Forum—Microbial Genomes: Unraveling Their Potential
|The lead article in this issue ofAgricultural Research reports on the surprising genetic diversity of pathogens that causeFusarium head blight of wheat and barley, a disease that is now a major threat to agriculture worldwide. Rather than being caused by a single species, the disease is now known to be caused by at least eight closely related species.
In many ways, the study of these pathogens represents a coming of age for plant pathology, mycology, and use of microbial germplasm collections to solve pressing problems in agriculture. The work uses state-of-the-art gene sequence analyses to understand the genetic diversity of the pathogens. It also serves to alert cereal breeders that multiple strains of the pathogenic lineages should be tested to ensure durable disease resistance in new varieties of wheat and barley.
The success achieved withFusarium is one of many examples of the remarkable advances occurring in molecular biology—advances that serve agriculture as well as medicine. The genetic diversity ofFusarium could be demonstrated only by analysis of gene sequences made possible by technologies like chemiluminescent tagging of DNA and polymerase chain reaction. The success was also achieved because of the availability of a worldwide collection ofFusarium, which was needed to detect the genetic diversity associated with pathogens that have widespread geographic distributions.
Biological resource centers, such as the ARS Culture Collection (NRRL), which maintains 80,000 strains of agriculturally and industrially important microorganisms, are essential for solving many problems in agriculture because they provide access to an enormous number of genetic resources. The availability of so many useful strains in culture collections is also a tribute to those scientists worldwide who have made the effort to deposit strains in a publicly accessible culture collection, with the expectation that some of these strains would one day have further significant value.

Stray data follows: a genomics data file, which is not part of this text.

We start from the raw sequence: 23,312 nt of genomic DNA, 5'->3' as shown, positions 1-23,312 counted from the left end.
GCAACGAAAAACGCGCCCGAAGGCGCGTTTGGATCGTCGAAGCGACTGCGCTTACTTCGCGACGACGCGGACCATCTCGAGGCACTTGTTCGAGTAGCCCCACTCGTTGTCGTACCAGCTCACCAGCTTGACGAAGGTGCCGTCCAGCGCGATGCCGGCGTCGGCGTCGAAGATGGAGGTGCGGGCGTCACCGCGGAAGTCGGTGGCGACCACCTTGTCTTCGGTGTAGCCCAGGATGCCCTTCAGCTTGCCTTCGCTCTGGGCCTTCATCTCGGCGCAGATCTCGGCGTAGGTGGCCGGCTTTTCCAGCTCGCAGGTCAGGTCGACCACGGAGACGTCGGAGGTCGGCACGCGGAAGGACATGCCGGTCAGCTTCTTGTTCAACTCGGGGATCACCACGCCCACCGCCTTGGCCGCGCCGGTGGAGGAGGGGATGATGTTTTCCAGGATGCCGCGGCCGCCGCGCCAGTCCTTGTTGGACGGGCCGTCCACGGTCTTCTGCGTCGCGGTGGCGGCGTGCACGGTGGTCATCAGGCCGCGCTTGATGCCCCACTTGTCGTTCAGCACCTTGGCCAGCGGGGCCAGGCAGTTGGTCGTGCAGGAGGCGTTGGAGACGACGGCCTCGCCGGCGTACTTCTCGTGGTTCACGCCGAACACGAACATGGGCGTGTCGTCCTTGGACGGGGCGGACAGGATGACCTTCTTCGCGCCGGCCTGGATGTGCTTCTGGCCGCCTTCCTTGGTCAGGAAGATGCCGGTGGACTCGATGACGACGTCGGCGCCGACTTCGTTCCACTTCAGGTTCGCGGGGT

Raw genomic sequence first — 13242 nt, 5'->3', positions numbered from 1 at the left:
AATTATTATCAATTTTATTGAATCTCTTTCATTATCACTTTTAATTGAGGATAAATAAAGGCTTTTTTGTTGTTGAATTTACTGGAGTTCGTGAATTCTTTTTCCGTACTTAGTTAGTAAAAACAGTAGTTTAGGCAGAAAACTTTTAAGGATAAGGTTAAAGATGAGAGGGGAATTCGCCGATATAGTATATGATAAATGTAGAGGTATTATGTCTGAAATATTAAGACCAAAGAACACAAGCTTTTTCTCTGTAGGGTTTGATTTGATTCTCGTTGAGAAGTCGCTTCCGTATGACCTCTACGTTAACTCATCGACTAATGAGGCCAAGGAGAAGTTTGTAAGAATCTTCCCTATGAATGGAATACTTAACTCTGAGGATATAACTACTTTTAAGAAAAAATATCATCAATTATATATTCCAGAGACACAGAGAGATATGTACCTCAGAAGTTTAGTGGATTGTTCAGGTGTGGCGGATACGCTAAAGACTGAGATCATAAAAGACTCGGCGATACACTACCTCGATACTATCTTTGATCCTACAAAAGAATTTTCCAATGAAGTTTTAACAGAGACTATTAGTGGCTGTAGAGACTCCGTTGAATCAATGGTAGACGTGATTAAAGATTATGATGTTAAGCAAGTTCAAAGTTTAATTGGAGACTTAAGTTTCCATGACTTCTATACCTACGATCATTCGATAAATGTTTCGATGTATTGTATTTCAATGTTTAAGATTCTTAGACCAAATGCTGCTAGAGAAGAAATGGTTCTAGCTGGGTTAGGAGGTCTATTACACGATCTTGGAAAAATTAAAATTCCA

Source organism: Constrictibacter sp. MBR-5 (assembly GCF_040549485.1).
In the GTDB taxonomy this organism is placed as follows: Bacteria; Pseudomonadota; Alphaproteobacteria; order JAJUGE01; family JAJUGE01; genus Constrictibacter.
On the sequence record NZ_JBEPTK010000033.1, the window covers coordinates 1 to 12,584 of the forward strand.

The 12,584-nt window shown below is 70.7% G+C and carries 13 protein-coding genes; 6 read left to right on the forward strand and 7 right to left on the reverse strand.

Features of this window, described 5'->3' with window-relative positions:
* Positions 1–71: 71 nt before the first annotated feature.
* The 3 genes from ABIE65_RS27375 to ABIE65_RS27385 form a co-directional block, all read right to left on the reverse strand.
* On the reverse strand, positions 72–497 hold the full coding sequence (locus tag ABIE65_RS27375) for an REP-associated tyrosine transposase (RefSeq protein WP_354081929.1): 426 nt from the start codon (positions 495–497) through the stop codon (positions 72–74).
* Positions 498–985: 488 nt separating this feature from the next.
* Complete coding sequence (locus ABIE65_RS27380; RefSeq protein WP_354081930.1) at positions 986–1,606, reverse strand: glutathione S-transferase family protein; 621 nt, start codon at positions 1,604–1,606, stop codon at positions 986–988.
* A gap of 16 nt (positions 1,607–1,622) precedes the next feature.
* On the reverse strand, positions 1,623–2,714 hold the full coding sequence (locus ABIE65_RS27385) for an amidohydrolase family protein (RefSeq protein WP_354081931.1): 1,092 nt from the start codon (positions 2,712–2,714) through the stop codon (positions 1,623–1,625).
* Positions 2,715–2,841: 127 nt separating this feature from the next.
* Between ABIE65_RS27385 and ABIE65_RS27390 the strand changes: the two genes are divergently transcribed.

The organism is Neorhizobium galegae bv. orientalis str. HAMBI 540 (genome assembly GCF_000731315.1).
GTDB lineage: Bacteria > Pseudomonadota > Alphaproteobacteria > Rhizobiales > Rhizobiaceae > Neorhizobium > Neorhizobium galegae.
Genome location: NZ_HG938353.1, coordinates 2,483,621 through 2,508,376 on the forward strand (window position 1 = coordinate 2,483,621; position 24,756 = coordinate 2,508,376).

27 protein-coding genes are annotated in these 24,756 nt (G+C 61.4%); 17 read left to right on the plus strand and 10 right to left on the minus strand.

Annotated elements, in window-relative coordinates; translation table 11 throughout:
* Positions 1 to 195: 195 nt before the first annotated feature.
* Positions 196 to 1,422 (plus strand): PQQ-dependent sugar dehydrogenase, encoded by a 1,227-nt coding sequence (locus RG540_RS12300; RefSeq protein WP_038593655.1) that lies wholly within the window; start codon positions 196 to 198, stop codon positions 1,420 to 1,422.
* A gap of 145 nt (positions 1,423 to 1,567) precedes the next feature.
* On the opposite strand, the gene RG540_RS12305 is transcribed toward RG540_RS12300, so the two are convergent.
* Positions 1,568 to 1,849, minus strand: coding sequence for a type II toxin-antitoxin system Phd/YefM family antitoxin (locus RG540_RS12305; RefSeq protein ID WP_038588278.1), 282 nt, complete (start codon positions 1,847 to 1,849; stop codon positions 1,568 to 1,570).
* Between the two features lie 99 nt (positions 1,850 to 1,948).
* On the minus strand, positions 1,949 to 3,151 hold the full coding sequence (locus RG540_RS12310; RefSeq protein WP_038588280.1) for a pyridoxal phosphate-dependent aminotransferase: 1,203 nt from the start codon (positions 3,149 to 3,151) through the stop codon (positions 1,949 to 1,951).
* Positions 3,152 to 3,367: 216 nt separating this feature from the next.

Culture collections are a long-term investment that gives a high rate of return because they provide germplasm for many uses. With the advent of rapid gene-sequencing technologies, strains maintained in culture collections are being more accurately identified and their properties predicted. So the molecular age has increased the importance of culture collections.
Agencies such as ARS have taken the long view and supported germplasm collections as an integral part of their commitment to agriculture. Now that investment is paying off. Where are molecular studies taking us?
The study ofFusarium head blight is just one example of using molecular genetic analyses to solve problems in agriculture. Gene sequencing is routinely used to detect plant pathogens. This activity may become ever more important in an age in which growing global travel and international trade increase vulnerability of crops to exotic pests. These same technologies are also being used to detect food spoilage organisms and those that cause foodborne diseases.
USDA is helping to ensure human health at home and abroad by concerning itself with plant and animal health. The research onFusarium fungi that reduce crop yield and contaminate grains with toxins is helping to build a knowledge base needed to prevent devastating crop failures and to ensure a safe and abundant food supply.
The job is not completed. In 1994, hunger and disease associated with malnutrition claimed the lives 10 to 12 million of the world's children under age 5. This happened at a time when emerging plant diseases led to abandonment of more than 2 million acres previously planted to traditional crops in Latin America.
Other areas ripe for progress in applied microbial research include biological control of plant diseases, fruit rots, and insect pests. Many potential biological control organisms are available in culture collections. But before these organisms—especially those newly isolated from nature—can be used they must be accurately identified by molecular techniques to help assess their safety.
Using microorganisms for bioconversion of agricultural commodities to high-value products offers the potential for increased income to farmers. New microorganisms are often needed in such research, and now they may be found more readily than ever before.
An illustrative example is the recent molecular-based discovery by Stephen W. Peterson and colleagues of 40 new species of the pharmacologically and industrially important genus Penicillium from isolates maintained in the ARS Culture Collection. (See "In Search of Useful Fungi,"Agricultural Research, November 1999, pp. 18-19.) This case in point further demonstrates the power of molecular identification techniques and the importance of maintaining worldwide collections of microbial germplasm.
Cletus P. Kurtzman
Head, Microbial Properties
"Forum" was published in the August 2000 issue of Agricultural Research magazine.